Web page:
Monday, 15 August 2011 18:55

The Limbo of Climate Change

"Research is what I'm doing when I don't know what I'm doing."  said once Wernher Von Braun, the man who send "the man" to the Moon...  

Quite interesting how goes the thinking of scientists capable of achieving something for mankind. Something real, palpable, progressive and (sometimes) even positive. It's about a self induced skepticism. They say "I don't know" more often than they say "I know." Because a knoledgeable man knows that he "knows" little. 

But there are egomaniacs, people considering themselves at

least equal with God. In their mind, these people cannot fail to know. That's unacceptable to their gonflated ego. Usually such people, when they call themselves scientists, rather serve political or economical interests. They don't research because they don't know and thirst to discover. They research because they want to prove some preconceived idea, be it an obsession or a calculated interest. This is why they actually believe to know "everything" or almost, or just enough to prove their theory. No matter what. 

Take this quote: "The computer modeling study, by scientists at the National Center for Atmospheric Research, reinforces previous findings by other research teams that the level of Arctic sea ice loss observed in recent decades cannot be explained by natural causes alone, and that the ice will eventually disappear during summer if climate change continues." 

Really? I don't know how a computer modeling study can explain wherefrom comes the carbon dioxide. From bovine flatulations or from coal mills? And how comes that volcanoes and the Sun and, maybe, dinosaurs, got all crammed in the so diverse, but yet so tight, "natural causes" that are less and less important in the causality of climate on Earth. This because of the mightly SUV and the oil industry. Yes, "manmade causes" are on par with eons of natural causes at work. This when global change experts talk about warming, ice cap melting, sea level rising and The Day After Tomorrow. But how about when the Earth is going to cool? 

On with the next quote: "But in an unexpected new result, the NCAR research team found that Arctic ice under current climate conditions is as likely to expand as it is to contract for periods of up to about a decade." Woo, the know-it-all super-egoes were suddenly faced with an "unexpected" expansion of the polar ice cap. The computer modeling was wrong then? Who knows, depends on how heavily you're invested in the Oracle of Delphi. 

""One of the results that surprised us all was the number of computer simulations that indicated a temporary halt to the loss of the ice," says NCAR scientist Jennifer Kay, the lead author. "The computer simulations suggest that we could see a 10-year period of stable ice or even a slight increase in the extent of the ice. Even though the observed ice loss has accelerated over the last decade, the fate of sea ice over the next decade depends not only on human activity but also on climate variability that cannot be predicted.""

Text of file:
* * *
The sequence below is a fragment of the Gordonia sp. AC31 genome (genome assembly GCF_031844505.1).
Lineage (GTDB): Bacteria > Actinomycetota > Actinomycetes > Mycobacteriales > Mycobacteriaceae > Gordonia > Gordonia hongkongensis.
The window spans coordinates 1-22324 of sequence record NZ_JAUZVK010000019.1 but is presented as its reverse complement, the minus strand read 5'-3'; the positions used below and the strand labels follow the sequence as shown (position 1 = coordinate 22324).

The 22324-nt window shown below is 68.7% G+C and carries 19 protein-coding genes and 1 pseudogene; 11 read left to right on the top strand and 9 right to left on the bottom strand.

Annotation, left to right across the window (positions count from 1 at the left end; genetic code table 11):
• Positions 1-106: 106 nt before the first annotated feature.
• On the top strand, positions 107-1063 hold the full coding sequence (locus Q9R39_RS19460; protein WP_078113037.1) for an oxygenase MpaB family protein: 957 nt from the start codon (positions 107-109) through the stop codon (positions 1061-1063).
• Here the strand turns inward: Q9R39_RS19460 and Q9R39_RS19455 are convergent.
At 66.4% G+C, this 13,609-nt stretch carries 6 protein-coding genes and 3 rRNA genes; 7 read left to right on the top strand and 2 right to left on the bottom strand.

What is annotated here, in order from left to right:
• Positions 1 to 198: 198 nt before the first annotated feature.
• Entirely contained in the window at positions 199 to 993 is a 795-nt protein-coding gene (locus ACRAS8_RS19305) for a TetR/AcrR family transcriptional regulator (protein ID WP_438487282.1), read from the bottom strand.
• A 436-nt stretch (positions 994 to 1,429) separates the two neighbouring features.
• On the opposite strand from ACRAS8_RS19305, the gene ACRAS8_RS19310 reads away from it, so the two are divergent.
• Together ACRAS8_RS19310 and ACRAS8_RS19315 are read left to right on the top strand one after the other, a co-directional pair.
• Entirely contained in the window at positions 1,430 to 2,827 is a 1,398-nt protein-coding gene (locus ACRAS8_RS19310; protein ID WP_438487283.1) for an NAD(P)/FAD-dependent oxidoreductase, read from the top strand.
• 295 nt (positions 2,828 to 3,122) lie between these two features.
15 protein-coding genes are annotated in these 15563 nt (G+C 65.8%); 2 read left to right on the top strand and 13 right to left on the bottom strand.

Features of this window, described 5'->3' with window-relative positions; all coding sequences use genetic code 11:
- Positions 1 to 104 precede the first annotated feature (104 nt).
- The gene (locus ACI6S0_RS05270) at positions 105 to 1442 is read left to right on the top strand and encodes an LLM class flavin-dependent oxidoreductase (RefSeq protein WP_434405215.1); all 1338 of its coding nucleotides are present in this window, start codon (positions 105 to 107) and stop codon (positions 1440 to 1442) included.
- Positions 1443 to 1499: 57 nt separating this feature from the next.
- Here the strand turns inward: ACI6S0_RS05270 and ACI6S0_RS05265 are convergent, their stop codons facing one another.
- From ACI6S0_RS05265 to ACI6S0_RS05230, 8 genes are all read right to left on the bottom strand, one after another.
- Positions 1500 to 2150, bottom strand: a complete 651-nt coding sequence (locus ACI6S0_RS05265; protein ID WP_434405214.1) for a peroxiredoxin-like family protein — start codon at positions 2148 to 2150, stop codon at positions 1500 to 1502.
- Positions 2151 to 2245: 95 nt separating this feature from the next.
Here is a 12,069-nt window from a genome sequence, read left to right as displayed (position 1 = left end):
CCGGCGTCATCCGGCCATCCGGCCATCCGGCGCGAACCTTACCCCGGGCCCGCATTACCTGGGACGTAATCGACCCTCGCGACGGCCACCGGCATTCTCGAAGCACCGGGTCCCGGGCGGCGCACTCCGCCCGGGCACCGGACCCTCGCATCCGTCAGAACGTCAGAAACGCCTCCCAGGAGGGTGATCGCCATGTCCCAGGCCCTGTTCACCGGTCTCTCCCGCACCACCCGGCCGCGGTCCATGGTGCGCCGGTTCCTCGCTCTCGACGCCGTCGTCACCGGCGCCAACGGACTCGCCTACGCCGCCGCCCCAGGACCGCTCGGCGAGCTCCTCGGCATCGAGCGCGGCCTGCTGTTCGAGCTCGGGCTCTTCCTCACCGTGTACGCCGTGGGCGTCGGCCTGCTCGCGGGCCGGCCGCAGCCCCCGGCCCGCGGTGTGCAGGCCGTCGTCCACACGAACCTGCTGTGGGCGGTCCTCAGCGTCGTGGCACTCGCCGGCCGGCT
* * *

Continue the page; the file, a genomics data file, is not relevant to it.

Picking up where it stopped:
Yeah sure. We can say anything, whatever that computer spits out, so far we keep blaming "human activity" that we want to predict, unlike climate variability that we wished to nail but, surprisingly, we fail at it. More than once. Read for yourself.

"Kay explains that variations in atmospheric conditions such as wind patterns could, for example, temporarily halt the sea ice loss. Still, the ultimate fate of the ice in a warming world is clear. 

"When you start looking at longer-term trends, 50 or 60 years, there's no escaping the loss of ice in the summer," Kay says."

Aha, so they are surprised at how wrong they were interpreting computer modeling about the past decades, they say that the cooler planet will expand its polar ice cap for the coming decade, contradicting their previous alarmist global warming statements, and then they're at it again: in five or six decades the ice will be gone.

Do you need a college degree or just a functioning brain between your ears to figure that out? No, not the melting of the North Pole, but the politics knowing better than the scientific method, better than computer modeling - which, by the way, most often delivers results conform with the parameters fed to them in the data input.

In 1979, we're told, accurate satellite measurements began sending us data, about the melting ice cap. About one thousand years earlier, brave Norse and Danish seamen reached a  vast land where they settled before landing on the shores of present day New York. This huge island at the North, they called it Greenland. Wondering why?

Probably that Earth experienced several blue sea, ice cap free, North Pole instances in history before 1979. But who can tell if simulating computer models aren't fed with appropriate data?  

"The changing Arctic climate is complicating matters," Kay says. "We can't measure natural variability now because, when temperatures warm and the ice thins, the ice variability changes and is not entirely natural." 

In Wernher von Braun's words: "Research is what I'm doing when I don't know what I'm doing."